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The Secret Memoirs of a Dead Chinese Premier

15/05/09May 15, 2009

With only a couple of weeks to go until the twentieth anniversary of the massacre on Tian'anmen Square on June 4, a new book is coming out: "Prisoner of the State: The Secret Memoirs of Chinese Premier Zhao Ziyang". Zhao Ziyang died four years ago, after being purged in 1989 and spending the rest of his life under house arrest. It was then that he secretly tape-recorded his memories of his career in the party and particularly the controversial weeks in 1989, when he was in favour of negotiating with the protesting students.

Zhao Ziyang visiting protesting students on Tian'anmen Square, May 1989
Zhao Ziyang visiting protesting students on Tian'anmen Square, May 1989Image: AP

Having been the Chinese premier for much of the eighties, Zhao Ziyang was party chief in 1989, when students and other citizens held a protest campaign in central Beijing against corruption, calling also for more political participation. Their movement was brutally suppressed by the army on June 4. The Chinese leadership claims to the present day that the clampdown was necessary to prevent the overthrow of the government. On the tapes, which have now become public, Zhao Ziyang questions this view:

"First, it was determined then that the student movement was 'a planned conspiracy' of anti-Party, anti-socialist elements with leadership. So now we must ask, who were these leaders? What was the plan? What was the conspiracy? What evidence exists to support this? And can it be proven that the June Fourth movement was 'counterrevolutionary turmoil', as it was designated? The students were orderly. Many reports indicate that on the occasions when the People’s Liberation Army came under attack, in many incidents it was the students who had come to its defence. Large numbers of city residents blocked the PLA from entering the city. Why? Were they intent on overthrowing the republic?"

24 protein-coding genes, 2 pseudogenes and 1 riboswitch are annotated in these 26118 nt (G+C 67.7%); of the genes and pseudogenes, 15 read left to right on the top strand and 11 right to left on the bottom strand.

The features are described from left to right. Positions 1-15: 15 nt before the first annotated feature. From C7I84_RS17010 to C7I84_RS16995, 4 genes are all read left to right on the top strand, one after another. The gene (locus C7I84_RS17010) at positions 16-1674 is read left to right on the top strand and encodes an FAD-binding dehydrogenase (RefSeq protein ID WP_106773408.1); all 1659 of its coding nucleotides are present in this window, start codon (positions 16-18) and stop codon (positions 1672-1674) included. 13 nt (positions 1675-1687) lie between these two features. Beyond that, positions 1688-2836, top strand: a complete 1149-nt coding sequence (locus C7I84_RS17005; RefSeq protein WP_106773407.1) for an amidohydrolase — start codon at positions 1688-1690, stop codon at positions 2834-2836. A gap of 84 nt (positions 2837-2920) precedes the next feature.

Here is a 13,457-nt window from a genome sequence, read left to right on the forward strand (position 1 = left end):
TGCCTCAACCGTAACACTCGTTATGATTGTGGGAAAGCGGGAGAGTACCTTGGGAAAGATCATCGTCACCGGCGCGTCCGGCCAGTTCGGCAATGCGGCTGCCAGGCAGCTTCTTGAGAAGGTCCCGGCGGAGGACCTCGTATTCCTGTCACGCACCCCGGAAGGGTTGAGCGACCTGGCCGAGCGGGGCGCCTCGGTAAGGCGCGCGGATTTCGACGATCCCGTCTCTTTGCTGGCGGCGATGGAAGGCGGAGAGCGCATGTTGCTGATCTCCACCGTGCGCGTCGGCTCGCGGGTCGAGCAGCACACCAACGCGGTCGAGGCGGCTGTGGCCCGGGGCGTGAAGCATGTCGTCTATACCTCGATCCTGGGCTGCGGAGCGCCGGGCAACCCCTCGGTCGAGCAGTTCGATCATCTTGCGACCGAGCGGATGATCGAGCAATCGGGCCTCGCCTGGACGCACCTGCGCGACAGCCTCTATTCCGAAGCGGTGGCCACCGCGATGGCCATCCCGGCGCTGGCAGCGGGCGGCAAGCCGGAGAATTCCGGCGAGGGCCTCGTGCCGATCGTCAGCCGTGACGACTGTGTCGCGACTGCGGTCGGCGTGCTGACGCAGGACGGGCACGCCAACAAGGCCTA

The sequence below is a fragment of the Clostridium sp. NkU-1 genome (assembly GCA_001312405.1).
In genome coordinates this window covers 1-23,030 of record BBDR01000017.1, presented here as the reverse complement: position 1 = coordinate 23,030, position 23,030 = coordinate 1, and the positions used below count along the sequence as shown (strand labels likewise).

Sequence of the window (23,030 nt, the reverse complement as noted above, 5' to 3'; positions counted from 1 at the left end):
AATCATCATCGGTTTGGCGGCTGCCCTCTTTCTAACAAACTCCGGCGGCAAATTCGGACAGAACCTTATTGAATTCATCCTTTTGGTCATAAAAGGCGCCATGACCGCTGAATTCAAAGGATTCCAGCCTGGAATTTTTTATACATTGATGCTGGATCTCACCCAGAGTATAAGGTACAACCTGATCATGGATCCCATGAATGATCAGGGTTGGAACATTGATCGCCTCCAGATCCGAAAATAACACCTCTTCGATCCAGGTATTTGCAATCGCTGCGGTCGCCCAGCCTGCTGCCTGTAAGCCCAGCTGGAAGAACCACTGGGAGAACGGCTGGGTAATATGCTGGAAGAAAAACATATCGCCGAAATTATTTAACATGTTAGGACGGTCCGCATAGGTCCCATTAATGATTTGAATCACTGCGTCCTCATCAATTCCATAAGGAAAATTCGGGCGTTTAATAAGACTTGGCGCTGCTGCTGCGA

Sympathy for the protesting students

Zhao Ziyang was a political reformer, a liberal, who was sidelined by the other party leaders during the students' protests in 1989. When he understood that the party wasn't going to tolerate the demonstrations any longer, Zhao Ziyang headed to Tian'anmen Square to warn the demonstrators:

"Students, we have come quite late", he admitted. "If you criticize us now, you have every right. I am not asking you to forgive us. I am just pointing out that your bodies must have become very weak after all this."

When the pictures of the party chief, so obviously showing his sympathy with the students, spread around the world, the politbureau members were furious. Only one day after he appeared before the students on the square, Zhao Ziyang was purged and put under house arrest. It was in his house, heavily guarded, that Zhao witnessed the army tanks clearing Tian'anmen Square from the demonstrators on June 4.

"On the night of June 3rd, while sitting in the courtyard with my family, I heard intense gunfire", Zhao remembered. "A tragedy to shock the world had not been averted, and was happening after all."

Claiming credit for reforms

The Tian'anmen incident is still a taboo in China, and coming just before its twentieth anniversary, Zhao's book is particularly embarrassing for the party leadership. Zhao Ziyang blames not only hardliner Li Peng for the Tian'anmen massacre, but also veteran leader Deng Xiaoping.

Besides, he claims many of China's economic reforms were his initiatives, rather than Deng's; and he also argues that China should introduce parliamentary democracy. When Zhao's book is officially launched in English next week, many parts of it are likely to be hotly debated. But it is not going to be available in the People's Republic of China any time soon.

Author: Thomas Bärthlein
Editor: Grahame Lucas